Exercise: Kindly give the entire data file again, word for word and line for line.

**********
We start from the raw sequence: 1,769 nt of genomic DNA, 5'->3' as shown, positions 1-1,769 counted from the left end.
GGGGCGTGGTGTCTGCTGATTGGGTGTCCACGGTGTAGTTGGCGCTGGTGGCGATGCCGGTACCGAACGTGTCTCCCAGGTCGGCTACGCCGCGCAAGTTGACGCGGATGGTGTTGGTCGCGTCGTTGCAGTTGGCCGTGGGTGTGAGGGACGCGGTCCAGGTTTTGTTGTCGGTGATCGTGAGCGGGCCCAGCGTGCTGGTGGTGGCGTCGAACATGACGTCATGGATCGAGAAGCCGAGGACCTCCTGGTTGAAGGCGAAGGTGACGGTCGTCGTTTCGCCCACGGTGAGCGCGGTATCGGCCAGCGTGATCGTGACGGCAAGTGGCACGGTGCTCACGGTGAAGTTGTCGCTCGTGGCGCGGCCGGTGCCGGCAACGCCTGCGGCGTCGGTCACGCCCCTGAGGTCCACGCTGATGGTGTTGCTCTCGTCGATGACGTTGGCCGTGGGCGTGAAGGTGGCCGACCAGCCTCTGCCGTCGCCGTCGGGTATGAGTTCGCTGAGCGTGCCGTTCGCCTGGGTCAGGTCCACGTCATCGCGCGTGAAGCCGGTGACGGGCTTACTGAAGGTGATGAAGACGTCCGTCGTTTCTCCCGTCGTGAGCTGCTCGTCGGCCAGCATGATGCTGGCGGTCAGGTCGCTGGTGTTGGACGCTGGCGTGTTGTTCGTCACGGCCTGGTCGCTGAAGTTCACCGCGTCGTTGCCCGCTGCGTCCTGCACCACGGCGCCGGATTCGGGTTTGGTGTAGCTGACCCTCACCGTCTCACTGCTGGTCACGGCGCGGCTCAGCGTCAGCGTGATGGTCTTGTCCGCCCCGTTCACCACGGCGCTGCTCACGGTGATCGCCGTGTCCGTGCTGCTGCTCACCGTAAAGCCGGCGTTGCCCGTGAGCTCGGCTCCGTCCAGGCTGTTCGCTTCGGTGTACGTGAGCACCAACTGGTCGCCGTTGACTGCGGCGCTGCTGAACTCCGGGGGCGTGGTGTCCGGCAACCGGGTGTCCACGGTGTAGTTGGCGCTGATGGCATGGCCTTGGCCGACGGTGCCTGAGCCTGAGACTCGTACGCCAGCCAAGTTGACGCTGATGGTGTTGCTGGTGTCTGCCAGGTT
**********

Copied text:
We start from the raw sequence: 1,769 nt of genomic DNA, 5'->3' as shown, positions 1-1,769 counted from the left end.
GGGGCGTGGTGTCTGCTGATTGGGTGTCCACGGTGTAGTTGGCGCTGGTGGCGATGCCGGTACCGAACGTGTCTCCCAGGTCGGCTACGCCGCGCAAGTTGACGCGGATGGTGTTGGTCGCGTCGTTGCAGTTGGCCGTGGGTGTGAGGGACGCGGTCCAGGTTTTGTTGTCGGTGATCGTGAGCGGGCCCAGCGTGCTGGTGGTGGCGTCGAACATGACGTCATGGATCGAGAAGCCGAGGACCTCCTGGTTGAAGGCGAAGGTGACGGTCGTCGTTTCGCCCACGGTGAGCGCGGTATCGGCCAGCGTGATCGTGACGGCAAGTGGCACGGTGCTCACGGTGAAGTTGTCGCTCGTGGCGCGGCCGGTGCCGGCAACGCCTGCGGCGTCGGTCACGCCCCTGAGGTCCACGCTGATGGTGTTGCTCTCGTCGATGACGTTGGCCGTGGGCGTGAAGGTGGCCGACCAGCCTCTGCCGTCGCCGTCGGGTATGAGTTCGCTGAGCGTGCCGTTCGCCTGGGTCAGGTCCACGTCATCGCGCGTGAAGCCGGTGACGGGCTTACTGAAGGTGATGAAGACGTCCGTCGTTTCTCCCGTCGTGAGCTGCTCGTCGGCCAGCATGATGCTGGCGGTCAGGTCGCTGGTGTTGGACGCTGGCGTGTTGTTCGTCACGGCCTGGTCGCTGAAGTTCACCGCGTCGTTGCCCGCTGCGTCCTGCACCACGGCGCCGGATTCGGGTTTGGTGTAGCTGACCCTCACCGTCTCACTGCTGGTCACGGCGCGGCTCAGCGTCAGCGTGATGGTCTTGTCCGCCCCGTTCACCACGGCGCTGCTCACGGTGATCGCCGTGTCCGTGCTGCTGCTCACCGTAAAGCCGGCGTTGCCCGTGAGCTCGGCTCCGTCCAGGCTGTTCGCTTCGGTGTACGTGAGCACCAACTGGTCGCCGTTGACTGCGGCGCTGCTGAACTCCGGGGGCGTGGTGTCCGGCAACCGGGTGTCCACGGTGTAGTTGGCGCTGATGGCATGGCCTTGGCCGACGGTGCCTGAGCCTGAGACTCGTACGCCAGCCAAGTTGACGCTGATGGTGTTGCTGGTGTCTGCCAGGTT